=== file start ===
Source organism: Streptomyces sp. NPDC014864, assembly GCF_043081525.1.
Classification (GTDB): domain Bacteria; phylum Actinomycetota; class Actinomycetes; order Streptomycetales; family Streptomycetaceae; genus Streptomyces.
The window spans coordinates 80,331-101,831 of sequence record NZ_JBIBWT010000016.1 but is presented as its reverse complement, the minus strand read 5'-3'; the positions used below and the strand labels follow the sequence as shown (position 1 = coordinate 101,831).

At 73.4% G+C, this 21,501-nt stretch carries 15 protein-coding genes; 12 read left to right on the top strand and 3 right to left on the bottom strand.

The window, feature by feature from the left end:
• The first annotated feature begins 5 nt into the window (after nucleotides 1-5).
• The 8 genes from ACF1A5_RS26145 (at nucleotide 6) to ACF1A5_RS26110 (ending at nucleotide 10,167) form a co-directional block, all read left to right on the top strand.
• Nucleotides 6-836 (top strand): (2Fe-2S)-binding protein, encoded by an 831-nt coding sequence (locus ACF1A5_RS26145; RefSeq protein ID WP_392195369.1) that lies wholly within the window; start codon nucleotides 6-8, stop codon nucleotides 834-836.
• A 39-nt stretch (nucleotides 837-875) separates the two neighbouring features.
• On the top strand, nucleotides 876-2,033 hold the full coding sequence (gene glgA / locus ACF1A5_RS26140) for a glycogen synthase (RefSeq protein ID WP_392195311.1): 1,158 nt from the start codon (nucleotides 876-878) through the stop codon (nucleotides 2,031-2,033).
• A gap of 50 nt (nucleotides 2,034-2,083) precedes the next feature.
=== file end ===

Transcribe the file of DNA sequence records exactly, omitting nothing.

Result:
Source organism: Streptomyces sp. NPDC014864, assembly GCF_043081525.1.
Classification (GTDB): domain Bacteria; phylum Actinomycetota; class Actinomycetes; order Streptomycetales; family Streptomycetaceae; genus Streptomyces.
The window spans coordinates 80,331-101,831 of sequence record NZ_JBIBWT010000016.1 but is presented as its reverse complement, the minus strand read 5'-3'; the positions used below and the strand labels follow the sequence as shown (position 1 = coordinate 101,831).

At 73.4% G+C, this 21,501-nt stretch carries 15 protein-coding genes; 12 read left to right on the top strand and 3 right to left on the bottom strand.

The window, feature by feature from the left end:
• The first annotated feature begins 5 nt into the window (after nucleotides 1-5).
• The 8 genes from ACF1A5_RS26145 (at nucleotide 6) to ACF1A5_RS26110 (ending at nucleotide 10,167) form a co-directional block, all read left to right on the top strand.
• Nucleotides 6-836 (top strand): (2Fe-2S)-binding protein, encoded by an 831-nt coding sequence (locus ACF1A5_RS26145; RefSeq protein ID WP_392195369.1) that lies wholly within the window; start codon nucleotides 6-8, stop codon nucleotides 834-836.
• A 39-nt stretch (nucleotides 837-875) separates the two neighbouring features.
• On the top strand, nucleotides 876-2,033 hold the full coding sequence (gene glgA / locus ACF1A5_RS26140) for a glycogen synthase (RefSeq protein ID WP_392195311.1): 1,158 nt from the start codon (nucleotides 876-878) through the stop codon (nucleotides 2,031-2,033).
• A gap of 50 nt (nucleotides 2,034-2,083) precedes the next feature.